Davidsbündler Revisited. Like many others today, I cross my fingers, take a deep breath, and try absolutely not to be modern. I try to write as a revenant would, if revenants could write. My variations called "Revenants" accordingly refuse to be original. ("Exactly," I can imagine someone jibing. "That's what's wrong with them.") Many (but not all) consist of little chips of the musical past—stripped down, simplified, mere phantasmagoria, nothing so grand as the representations of actual styles—that quickly flit in and out of hearing. Neither in form nor technique do these variations court a display of difference, nor are they particularly difficult to play or to follow. Yet they are, or claim to be, anything but merely conventional, or merely regressive, or any of the other "mere"-traits decried by the lingering shibboleths of modernist aesthetics. The variations reaffirm the past by inhabiting it in a way that it did not, because it could not, inhabit itself, and they do so because they could hardly do otherwise. Their value, if they have any, lies not in their claims to technical or espistemic rupture, but in the particularity of their expressive life, which is compounded of their historicity and their discursivity as well as of their form and invention. If they seek an accolade, it is not originality but indelibility. They literally want to leave a mark. They do not want to be a monument, but simply something that leaves memory traces.
Melodic Strains. Melodic relationships, as opposed to motivic ones, are by definition not permutational; they make sense only if a certain contour, a certain basic order of notes and rhythmic gestures, is followed at least roughly. Scrambled melody is unrecognizable, or recognizable only as parody. In my set of variations, however, the opposite holds true. The variations typically elaborate on each degree of the C-minor scale, with an equivocation likely on the seventh, and the scale degrees are associated with specific note-profiles and rhythmic gestures that recur often enough to act as signatures. But there is no order requirement; some variations preserve the scalar order, some modify it, some scramble it. The melodic principle is arithmetical rather than geometrical, an ars combinatoria of the scale degrees based on permutational rotation.
A limit is placed on this quasi-aleatory mechanism by the fact that most of the variations begin with the first degree. Most, in this case, means precisely not all: the fact that most of the variations begin this way seems to give the variation process a melodic and even a harmonic anchor, but the fact that this most is not all reveals the seeming anchor as precisely that, a seeming, an illusion of essential design that can be suspended at any moment. Similarly, the majority of the variations end with the raised seventh degree, but not all. The melodic illusion thus springs up between the points of greatest stability, the beginning and the end, which prove to be flimsy as pasteboard, the supports for a house of cards. Eventually, a sense of weightlessness becomes pervasive; the music, revealing itself as pure appearance, becomes apparitional.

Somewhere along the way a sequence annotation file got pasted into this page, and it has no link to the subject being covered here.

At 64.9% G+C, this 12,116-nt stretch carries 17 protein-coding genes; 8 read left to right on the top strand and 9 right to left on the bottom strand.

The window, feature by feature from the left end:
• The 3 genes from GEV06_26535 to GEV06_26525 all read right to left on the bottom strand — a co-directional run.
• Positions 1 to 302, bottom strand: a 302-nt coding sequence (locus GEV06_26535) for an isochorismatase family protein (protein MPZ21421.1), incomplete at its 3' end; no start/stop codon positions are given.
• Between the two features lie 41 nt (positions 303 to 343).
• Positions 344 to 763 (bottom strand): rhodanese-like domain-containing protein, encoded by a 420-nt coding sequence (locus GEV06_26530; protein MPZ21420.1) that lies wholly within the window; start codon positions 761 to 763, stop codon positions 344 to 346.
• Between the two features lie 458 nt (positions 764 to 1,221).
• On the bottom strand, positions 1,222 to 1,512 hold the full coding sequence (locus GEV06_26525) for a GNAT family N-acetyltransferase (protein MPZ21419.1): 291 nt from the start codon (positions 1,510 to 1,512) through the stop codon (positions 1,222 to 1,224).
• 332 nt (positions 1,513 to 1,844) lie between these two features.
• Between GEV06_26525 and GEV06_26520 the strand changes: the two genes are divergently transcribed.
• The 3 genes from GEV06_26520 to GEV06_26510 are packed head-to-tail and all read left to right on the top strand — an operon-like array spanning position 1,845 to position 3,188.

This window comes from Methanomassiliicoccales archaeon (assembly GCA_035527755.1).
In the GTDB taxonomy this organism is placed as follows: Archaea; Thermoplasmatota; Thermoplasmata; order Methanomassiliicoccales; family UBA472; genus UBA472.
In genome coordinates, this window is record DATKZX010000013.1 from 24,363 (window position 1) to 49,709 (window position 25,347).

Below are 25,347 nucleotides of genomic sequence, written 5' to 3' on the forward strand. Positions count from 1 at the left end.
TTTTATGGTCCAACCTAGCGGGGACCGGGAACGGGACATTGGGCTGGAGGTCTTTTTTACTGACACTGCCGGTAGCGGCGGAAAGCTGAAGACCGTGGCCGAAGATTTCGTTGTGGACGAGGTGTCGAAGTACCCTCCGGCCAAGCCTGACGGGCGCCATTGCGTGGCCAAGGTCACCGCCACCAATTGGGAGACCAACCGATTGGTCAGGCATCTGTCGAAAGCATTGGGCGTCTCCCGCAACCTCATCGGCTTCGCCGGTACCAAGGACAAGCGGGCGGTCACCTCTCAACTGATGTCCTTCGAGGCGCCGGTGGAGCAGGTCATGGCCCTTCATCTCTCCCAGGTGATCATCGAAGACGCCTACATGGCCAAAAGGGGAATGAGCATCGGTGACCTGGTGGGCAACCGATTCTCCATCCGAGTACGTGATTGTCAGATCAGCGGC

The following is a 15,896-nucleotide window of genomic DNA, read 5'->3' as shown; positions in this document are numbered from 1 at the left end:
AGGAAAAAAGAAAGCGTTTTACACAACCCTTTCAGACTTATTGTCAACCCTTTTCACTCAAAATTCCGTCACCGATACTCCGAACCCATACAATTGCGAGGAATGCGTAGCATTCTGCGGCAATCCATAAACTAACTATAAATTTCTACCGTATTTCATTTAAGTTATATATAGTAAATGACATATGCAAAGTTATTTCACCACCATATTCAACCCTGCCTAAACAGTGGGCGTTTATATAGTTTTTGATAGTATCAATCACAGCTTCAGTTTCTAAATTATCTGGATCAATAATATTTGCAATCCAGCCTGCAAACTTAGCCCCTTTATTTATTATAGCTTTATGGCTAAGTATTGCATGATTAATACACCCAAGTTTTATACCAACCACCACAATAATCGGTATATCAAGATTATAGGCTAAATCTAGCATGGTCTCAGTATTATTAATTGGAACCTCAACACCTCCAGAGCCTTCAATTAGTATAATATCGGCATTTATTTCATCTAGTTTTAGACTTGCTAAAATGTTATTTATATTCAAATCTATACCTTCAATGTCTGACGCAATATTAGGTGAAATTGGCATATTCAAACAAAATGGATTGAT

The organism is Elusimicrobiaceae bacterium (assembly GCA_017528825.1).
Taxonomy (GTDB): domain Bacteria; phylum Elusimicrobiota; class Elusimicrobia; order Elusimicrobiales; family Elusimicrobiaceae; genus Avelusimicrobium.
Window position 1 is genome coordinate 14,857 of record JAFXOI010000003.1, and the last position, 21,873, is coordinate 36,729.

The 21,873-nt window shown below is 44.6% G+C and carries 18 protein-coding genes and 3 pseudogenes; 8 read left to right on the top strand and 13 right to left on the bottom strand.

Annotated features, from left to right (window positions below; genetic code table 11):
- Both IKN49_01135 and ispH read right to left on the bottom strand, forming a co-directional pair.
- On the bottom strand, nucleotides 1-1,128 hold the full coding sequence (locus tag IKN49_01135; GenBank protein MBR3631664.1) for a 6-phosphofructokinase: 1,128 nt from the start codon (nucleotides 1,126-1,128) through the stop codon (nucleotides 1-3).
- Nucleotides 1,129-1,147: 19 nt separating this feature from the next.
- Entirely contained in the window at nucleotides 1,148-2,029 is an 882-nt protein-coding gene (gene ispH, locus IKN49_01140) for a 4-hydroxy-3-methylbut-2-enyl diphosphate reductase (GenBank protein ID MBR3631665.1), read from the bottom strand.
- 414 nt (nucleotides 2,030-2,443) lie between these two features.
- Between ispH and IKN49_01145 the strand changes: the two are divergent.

Ceci ne pas . . . It's funny, though. Despite this simulacral indeterminacy, despite the uncanny quality that should be produced by this tip-of-the-tongue state of being recognized but unnameable, the effect of hearing or playing the variations is curiously user-friendly, free of heavy baggage, neither flattened into a chip-thin irony nor nostalgically burdened with ominous depth. In other words it offers a pleasure free—meant to be free, anyway—from the need either to escape the past or retreat to it. The final variation, a double variation, even forms an apotheosis of this quality, though an apotheosis without the trumpets of prophecy. "Revenants" is a small piece with no delusions of grandeur, but for precisely that reason it affirms the continuity of memory in what may be a viable way. It's small enough to keep, and large enough to have some hope of not being thrown away during a housecleaning.
Excerpted from Musical Meaning by Lawrence Kramer. Copyright © 2001 by the Regents of the University of California. Excerpted by permission. All rights reserved. No part of this excerpt may be reproduced or reprinted without permission in writing from the publisher.
|List of Illustrations|
|Introduction. Sounding Out: Musical Meaning and Modern Experience||1|
|1||Hermeneutics and Musical History: A Primer without Rules, an Exercise with Schubert||11|
|2||Hands On, Lights Off: The "Moonlight" Sonata and the Birth of Sex at the Piano||29|
|3||Beyond Words and Music: An Essay on Songfulness||51|
|4||Franz Liszt and the Virtuoso Public Sphere: Sight and Sound in the Rise of Mass Entertainment||68|
|5||Rethinking Schumann's Carnaval: Identity, Meaning, and the Social Order||100|
|6||Glottis Envy: The Marx Brothers' A Night at the Opera||133|
|7||Hercules' Hautboys: Mixed Media and Musical Meaning||145|
|8||The Voice of Persephone: Musical Meaning and Mixed Media||173|
|9||Powers of Blackness: Jazz and the Blues in Modern Concert Music||194|
|10||Long Ride in a Slow Machine: The Alienation Effect from Weill to Shostakovich||216|
|11||Chiaroscuro: Coltrane's American Songbook||242|
|12||Ghost Stories: Cultural Memory, Mourning, and the Myth of Originality||258|